Šoltić, Darija (2020) Proteomics-based identification and characterisation of spinal muscular atrophy disease pathways. Doctoral thesis, Keele University.

[thumbnail of SolticPhD2020.pdf]

Download (16MB) | Preview


Spinal muscular atrophy (SMA) is a debilitating genetic disorder, characterised by homozygous loss of the survival of motor neuron 1 (SMN1) gene, resulting in insufficient levels of ubiquitously expressed survival of motor neuron (SMN) protein. The traditional picture of SMA as a neuromuscular disease is slowly being changed by the findings of systemic pathology in SMA patients. This is also one of the reasons why therapeutic strategies aimed at increasing the levels of functional SMN protein are not completely effective, since they would often target neuromuscular pathology only. Here, the research was focused on identifying and characterising new disease pathways in SMA that could potentially be used as therapeutic targets in SMA. In the first results chapter, six proteins, lamin A/C, UBA1, ANXA2, GAPDH, NCAM and GAP43, identified previously in a multi-study comparison as having consistent direction of differential expression across three proteomic studies of SMA, were investigated in SMA tissues and cells using western blotting. Of these, lamin A/C, UBA1, ANXA2 and GAPDH showed widespread dysregulation across a range of tissues from severe Taiwanese mouse model of SMA and in fibroblast cells from SMA patients, suggesting that each one of these proteins might have a role in SMA disease pathways. Selection of drugs that can target these proteins proved to be very challenging, and further efforts are needed to identify appropriate therapeutic strategies. In the second results chapter, the potential role for lamin A/C in SMA disease pathways was further highlighted by findings of mechanistic link between lamin A/C and UBA1, a known SMA modifier. Lamin A/C dysregulation might be especially relevant in the context of heart pathology, where increased levels of lamin A/C would likely stiffen the cardiomyocytes and impair normal heart function. In the third results chapter, multi-study comparison of published proteomic studies of amyotrophic lateral sclerosis (ALS) identified core protein changes in ALS tissues and cells, and biochemical investigation of two proteins, ALDOA and GAPDH, highlighted defects in cell metabolism as an important disease mechanism in ALS. Of these, fifteen proteins were also differentially expressed across at least two proteomic studies of SMA, however, when investigated biochemically in SMA and ALS mouse spinal cords, these proteins showed very little evidence that two diseases converge on the same molecular mechanisms. When taken together, results presented here show that published proteomic studies contain a wealth of information that often get overlooked when examined in isolation. These datasets were exploited here to identify core proteins and molecular mechanisms that drive disease pathogenesis in SMA and ALS. Knowledge of general disease mechanisms may allow development of therapies that can systemically target peripheral pathology in SMA. For example, systemic restoration of lamin A/C levels might prove useful for correcting defects in a range of tissues, with an emphasis on stiff tissues like the heart and muscles, and when combined with an SMN-targeted approach, it might bring greater therapeutic benefit to SMA patients compared to SMN-targeted approach alone. In conclusion, several proteins identified in a multi-study comparison, including lamin A/C, GAPDH and ALDOA, were linked to different SMA and ALS disease pathways, providing evidence that multi-study comparison has the power to identify core disease-related protein changes. This thesis also opened a range of new questions that need to be addressed in the future work, including the selection of drugs that can restore defects in the expression or activity or target proteins. Many other proteins, identified in multi-study comparisons, could not be investigated here in more detail. These proteins may help to further expand the knowledge of SMA and ALS disease pathways and therefore demand further experimental attention.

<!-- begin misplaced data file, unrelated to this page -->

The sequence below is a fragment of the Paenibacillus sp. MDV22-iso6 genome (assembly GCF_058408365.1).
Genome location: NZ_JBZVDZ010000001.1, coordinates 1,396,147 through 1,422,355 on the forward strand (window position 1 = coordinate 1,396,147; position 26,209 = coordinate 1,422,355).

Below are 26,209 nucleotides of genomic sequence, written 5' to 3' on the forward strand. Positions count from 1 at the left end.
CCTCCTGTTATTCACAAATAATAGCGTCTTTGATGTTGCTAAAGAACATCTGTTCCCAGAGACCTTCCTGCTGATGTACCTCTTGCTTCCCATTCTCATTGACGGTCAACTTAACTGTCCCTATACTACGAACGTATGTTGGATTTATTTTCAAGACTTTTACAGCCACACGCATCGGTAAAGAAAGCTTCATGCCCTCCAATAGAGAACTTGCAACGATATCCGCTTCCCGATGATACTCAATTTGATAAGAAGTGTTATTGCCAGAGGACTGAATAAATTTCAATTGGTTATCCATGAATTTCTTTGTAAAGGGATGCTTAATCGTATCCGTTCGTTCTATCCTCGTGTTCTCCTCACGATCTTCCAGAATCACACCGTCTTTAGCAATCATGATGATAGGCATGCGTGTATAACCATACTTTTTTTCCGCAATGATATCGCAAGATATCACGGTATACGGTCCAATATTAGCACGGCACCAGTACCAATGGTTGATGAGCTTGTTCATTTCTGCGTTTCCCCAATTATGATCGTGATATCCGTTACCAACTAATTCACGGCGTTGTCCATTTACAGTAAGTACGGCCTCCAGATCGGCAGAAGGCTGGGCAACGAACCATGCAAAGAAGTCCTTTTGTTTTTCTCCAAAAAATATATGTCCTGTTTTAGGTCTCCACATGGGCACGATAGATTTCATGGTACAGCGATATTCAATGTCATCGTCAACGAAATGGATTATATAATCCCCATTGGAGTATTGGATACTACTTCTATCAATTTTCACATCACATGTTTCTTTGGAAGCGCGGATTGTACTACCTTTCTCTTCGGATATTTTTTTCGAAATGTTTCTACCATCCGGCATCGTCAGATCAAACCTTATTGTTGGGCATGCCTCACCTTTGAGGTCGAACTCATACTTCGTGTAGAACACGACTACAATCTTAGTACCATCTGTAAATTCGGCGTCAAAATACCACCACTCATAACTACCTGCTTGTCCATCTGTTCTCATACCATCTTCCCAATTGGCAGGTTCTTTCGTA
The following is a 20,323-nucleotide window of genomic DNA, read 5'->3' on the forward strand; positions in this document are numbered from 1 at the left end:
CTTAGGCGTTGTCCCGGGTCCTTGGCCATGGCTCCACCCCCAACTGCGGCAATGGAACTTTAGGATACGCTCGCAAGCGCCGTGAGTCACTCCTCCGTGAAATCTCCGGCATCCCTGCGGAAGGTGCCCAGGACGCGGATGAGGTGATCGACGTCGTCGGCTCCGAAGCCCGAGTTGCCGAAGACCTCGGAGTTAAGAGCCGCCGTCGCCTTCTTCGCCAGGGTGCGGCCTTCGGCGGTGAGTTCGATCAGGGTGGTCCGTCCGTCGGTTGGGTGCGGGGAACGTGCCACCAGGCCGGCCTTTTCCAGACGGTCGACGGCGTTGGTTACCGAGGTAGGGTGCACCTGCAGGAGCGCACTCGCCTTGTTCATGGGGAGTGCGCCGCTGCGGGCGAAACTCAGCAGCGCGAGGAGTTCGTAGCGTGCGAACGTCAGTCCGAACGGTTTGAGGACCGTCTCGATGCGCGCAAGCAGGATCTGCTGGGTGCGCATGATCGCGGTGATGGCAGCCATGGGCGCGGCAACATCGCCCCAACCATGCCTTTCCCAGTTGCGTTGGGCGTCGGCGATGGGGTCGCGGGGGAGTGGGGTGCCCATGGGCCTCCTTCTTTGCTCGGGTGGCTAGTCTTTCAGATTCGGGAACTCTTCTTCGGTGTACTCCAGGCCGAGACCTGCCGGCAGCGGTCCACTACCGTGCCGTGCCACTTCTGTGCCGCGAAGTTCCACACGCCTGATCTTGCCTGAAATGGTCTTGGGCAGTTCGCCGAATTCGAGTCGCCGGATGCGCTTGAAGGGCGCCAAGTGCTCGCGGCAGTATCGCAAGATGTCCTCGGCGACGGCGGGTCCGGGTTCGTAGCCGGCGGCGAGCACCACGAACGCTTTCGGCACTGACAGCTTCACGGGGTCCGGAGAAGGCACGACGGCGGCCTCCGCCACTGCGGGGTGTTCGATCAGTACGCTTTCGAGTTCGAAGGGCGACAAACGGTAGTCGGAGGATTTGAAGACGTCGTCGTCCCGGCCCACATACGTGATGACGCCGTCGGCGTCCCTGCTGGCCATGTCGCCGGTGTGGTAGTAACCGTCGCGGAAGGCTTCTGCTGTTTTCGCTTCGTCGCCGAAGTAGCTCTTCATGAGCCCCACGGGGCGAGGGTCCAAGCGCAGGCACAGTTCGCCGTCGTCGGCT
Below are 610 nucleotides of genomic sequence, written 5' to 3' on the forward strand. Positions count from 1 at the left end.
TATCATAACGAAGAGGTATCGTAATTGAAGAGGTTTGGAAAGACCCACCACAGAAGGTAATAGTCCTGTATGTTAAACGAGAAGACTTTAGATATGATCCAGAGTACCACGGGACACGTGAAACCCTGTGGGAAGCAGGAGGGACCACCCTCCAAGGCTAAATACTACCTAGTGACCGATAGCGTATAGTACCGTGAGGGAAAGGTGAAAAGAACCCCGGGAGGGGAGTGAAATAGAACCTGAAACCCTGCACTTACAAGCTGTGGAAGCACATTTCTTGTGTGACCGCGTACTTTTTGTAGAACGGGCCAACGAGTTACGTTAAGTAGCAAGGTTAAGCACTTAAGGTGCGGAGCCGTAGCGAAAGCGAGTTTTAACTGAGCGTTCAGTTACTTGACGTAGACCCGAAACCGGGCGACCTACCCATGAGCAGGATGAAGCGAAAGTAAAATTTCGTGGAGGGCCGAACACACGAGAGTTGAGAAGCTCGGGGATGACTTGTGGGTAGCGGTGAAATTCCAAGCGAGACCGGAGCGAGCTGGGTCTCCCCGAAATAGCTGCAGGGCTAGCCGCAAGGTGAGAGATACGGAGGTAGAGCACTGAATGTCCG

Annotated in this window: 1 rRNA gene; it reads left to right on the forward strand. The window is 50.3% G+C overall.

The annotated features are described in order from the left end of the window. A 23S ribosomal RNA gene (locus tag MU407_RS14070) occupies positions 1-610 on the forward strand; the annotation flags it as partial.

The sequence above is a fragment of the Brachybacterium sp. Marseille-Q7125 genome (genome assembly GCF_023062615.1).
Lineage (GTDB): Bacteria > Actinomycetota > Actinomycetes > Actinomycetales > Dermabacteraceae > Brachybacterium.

Item Type: Thesis (Doctoral)
Subjects: R Medicine > RC Internal medicine
Divisions: Faculty of Medicine and Health Sciences > School of Pharmacy and Bioengineering
Contributors: Fuller, HR (Thesis advisor)
Wilson, Emma (Thesis advisor)
Depositing User: Lisa Bailey
Date Deposited: 14 Aug 2020 10:51
Last Modified: 14 Aug 2020 10:51
URI: https://eprints.keele.ac.uk/id/eprint/8396

Actions (login required)

View Item
View Item